Do expect to play around with the lighting height and distance for several minutes until it looks just right. Typically you’ll create the photos showing a bit more of the shadows for men than women. The beauty of using lights instead of flashes is that you can see what it will look like as you move things around without having to take multiple photos. You may even want to put a large mirror on the opposing wall so you can see how you look in real time more easily. If you buy your own lights you can use them over and over and for both photos and videos… now that’s practical.

The Tripod

The tripod is the cheapest way to make your photos sharper. It really doesn’t matter how many megapixels your camera has, if you aren’t using a tripod you probably aren’t using all of them. The good news is you don’t need an expensive tripod. Expensive tripods are needed for heavy video equipment, or rugged outdoor use by landscape photographers. You just need something that can survive the confines of your air conditioned home.  A 60-Inch Tripod will allow you to get enough height so that you can shoot just under eye level. Which is ideal because your head being slightly higher than the camera projects authority and confidence.

Distance to Subject

Now here’s a tip that people rarely think about, but should. You want to make sure that the camera is 8 feet or more away from the subject to prevent perspective distortion. As the camera gets closer to the subject the face begins to look distorted. This is due to some parts of the face being so much closer to the lens than the others, it’s physics and stuff, trust me. This is why selfies usually look so awful. Because they are taken at arm’s length the nose looks larger and the chin looks weaker. People try to compensate for this by holding the camera way over their heads and shooting downward, which also looks kind of dumb. The way to avoid all of this is to stick the camera on a tripod and get it several feet away from your face. Suddenly you will look more attractive and less Pinocchio-ish. 


Your ideal focus is simple… It should be on the eyes. Many cameras and smartphones have face detect so it will automatically lock on to your eyes as you step in front of the camera. If your camera doesn’t have face detect don’t worry. Most cameras and smartphones have a way to lock the focus or go into manual focus mode. So all you need to do is put something where your face will be and focus on it, and then lock the focus and it will stay there. If your camera has manual focus you can do the same thing manually and the focus will stay there too. You may want to put a piece of tape on the floor so you will know exactly where to stand or sit to be in focus.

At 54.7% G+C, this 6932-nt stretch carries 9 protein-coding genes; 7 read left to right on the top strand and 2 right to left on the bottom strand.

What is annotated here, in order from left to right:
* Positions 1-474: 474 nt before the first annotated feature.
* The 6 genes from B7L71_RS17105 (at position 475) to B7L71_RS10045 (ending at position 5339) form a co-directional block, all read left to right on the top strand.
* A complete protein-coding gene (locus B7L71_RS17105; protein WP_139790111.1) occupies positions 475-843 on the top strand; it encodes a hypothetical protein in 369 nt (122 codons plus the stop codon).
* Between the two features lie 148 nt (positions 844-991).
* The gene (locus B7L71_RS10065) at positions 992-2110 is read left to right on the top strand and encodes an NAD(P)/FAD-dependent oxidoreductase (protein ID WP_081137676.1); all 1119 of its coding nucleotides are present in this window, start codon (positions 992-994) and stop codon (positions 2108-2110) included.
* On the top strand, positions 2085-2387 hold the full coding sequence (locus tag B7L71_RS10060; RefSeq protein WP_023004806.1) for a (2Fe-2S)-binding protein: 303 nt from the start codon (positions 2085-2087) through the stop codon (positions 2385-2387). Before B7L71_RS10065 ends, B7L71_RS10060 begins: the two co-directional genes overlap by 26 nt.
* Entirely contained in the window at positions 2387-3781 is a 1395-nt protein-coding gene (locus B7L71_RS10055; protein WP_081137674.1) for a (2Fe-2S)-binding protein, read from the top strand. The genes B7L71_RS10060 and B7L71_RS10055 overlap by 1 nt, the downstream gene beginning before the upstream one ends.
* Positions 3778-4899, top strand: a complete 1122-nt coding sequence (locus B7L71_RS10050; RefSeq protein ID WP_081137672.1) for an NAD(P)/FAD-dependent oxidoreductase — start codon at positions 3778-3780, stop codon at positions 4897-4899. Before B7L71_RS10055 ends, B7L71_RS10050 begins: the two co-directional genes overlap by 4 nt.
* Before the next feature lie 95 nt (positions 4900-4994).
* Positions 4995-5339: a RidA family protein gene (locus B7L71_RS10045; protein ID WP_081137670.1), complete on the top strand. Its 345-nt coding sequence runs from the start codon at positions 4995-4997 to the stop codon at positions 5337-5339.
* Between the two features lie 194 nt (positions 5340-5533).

Your background can be any color you want. Ideally you will get it right in camera so you don’t have to fuss with changing it after the fact; especially if you aren’t familiar with photo editing software. The easiest way to do this is simply find a sheet in the color you want. Typically people go with white, gray, or black, sometimes Blue. To do this all you have to do is find a sheet in the color you want, and throw it in the dryer for a few minutes along with something damp and all the wrinkles will be out in 10 minutes. Then simply push pin it to the wall behind you. The more distance you can get between the wall that is behind you and yourself the better. More distance means the background will be more out of focus, which is good, and it also means you’re less likely to cast a shadow on the wall from the lights.